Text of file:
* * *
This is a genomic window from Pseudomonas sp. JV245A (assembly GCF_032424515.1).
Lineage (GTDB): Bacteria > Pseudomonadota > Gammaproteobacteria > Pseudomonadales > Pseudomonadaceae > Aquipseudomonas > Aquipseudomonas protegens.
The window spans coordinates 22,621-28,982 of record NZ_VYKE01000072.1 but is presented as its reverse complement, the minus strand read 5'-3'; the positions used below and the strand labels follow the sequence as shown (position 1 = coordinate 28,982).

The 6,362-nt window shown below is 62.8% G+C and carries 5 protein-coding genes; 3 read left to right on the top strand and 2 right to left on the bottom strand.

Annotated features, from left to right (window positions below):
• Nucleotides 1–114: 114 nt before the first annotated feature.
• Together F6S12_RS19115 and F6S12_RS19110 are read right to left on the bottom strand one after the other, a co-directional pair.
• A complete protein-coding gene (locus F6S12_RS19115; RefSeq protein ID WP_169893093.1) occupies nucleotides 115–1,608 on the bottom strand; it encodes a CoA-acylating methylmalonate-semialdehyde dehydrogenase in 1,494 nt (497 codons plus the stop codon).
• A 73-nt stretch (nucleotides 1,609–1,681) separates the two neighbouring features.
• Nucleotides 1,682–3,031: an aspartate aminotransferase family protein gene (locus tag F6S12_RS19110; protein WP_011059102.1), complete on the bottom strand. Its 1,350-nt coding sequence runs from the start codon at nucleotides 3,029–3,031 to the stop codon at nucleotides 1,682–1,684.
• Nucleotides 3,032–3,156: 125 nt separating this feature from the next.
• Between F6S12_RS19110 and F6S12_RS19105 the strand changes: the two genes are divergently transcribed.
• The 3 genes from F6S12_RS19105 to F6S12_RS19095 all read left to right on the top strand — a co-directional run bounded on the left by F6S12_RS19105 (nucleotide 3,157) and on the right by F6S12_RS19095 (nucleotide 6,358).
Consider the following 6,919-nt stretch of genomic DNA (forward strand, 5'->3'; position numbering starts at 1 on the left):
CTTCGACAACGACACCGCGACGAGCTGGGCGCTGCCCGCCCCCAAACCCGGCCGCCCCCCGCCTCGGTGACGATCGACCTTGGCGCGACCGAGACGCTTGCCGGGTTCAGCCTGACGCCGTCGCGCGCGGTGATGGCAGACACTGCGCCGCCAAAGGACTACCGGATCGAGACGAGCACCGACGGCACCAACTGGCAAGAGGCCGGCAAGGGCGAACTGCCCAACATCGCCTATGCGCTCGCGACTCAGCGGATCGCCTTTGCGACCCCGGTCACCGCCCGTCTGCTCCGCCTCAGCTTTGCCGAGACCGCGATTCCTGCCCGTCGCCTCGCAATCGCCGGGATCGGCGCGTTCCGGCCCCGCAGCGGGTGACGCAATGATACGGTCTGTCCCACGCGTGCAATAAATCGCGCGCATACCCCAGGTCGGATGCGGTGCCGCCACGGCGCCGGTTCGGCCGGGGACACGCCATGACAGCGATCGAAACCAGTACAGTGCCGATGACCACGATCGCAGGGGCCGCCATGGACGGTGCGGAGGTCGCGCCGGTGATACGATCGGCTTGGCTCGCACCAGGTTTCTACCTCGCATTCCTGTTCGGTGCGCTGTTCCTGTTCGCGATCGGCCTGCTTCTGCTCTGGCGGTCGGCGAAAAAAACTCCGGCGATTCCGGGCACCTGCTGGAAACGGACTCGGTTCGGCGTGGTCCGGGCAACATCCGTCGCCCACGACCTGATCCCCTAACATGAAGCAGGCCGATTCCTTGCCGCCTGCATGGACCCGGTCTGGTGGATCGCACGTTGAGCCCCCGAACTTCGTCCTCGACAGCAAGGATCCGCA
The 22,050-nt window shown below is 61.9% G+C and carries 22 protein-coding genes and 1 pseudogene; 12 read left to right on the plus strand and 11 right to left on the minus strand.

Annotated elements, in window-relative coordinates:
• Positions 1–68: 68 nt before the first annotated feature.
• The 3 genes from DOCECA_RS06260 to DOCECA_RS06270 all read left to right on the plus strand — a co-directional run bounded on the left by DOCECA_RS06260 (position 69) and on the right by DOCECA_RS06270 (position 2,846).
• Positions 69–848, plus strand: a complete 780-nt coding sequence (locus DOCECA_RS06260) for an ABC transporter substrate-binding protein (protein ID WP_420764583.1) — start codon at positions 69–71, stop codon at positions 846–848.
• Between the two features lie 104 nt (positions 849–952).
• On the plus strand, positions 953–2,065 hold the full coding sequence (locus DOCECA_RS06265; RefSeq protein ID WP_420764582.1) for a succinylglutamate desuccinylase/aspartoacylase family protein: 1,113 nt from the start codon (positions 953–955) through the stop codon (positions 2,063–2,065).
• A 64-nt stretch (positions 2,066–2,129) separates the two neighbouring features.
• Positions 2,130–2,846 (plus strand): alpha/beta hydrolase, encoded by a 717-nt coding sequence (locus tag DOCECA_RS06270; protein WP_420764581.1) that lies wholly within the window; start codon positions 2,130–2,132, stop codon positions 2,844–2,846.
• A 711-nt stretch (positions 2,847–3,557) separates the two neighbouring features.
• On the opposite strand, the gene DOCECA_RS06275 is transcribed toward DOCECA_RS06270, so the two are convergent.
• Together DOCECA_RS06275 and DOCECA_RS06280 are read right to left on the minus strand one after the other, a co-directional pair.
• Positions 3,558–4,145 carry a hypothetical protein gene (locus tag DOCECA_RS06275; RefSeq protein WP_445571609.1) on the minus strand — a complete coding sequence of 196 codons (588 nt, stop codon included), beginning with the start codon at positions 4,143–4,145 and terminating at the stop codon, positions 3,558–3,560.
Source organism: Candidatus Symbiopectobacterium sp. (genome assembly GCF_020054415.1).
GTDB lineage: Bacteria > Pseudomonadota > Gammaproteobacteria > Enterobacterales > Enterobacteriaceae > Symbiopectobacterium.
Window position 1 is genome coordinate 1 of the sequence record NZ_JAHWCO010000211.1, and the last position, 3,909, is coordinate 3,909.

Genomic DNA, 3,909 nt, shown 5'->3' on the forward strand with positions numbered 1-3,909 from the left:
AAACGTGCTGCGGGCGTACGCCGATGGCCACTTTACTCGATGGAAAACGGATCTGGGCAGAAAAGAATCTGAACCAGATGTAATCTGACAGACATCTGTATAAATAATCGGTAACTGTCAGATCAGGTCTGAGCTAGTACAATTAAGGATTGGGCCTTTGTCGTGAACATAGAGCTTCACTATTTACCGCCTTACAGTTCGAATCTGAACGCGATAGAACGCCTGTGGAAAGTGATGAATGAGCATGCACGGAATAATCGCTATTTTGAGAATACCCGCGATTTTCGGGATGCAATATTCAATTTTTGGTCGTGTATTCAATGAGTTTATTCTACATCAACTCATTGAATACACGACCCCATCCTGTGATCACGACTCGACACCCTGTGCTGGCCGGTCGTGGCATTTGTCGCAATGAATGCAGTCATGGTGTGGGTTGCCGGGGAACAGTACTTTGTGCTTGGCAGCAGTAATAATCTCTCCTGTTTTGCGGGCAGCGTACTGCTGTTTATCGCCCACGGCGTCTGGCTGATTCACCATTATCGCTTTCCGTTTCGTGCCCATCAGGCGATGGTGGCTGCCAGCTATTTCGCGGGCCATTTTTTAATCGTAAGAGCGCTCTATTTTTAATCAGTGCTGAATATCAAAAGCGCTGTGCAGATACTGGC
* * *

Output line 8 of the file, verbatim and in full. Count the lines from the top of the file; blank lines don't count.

• A complete protein-coding gene (locus F6S12_RS19115; RefSeq protein ID WP_169893093.1) occupies nucleotides 115–1,608 on the bottom strand; it encodes a CoA-acylating methylmalonate-semialdehyde dehydrogenase in 1,494 nt (497 codons plus the stop codon).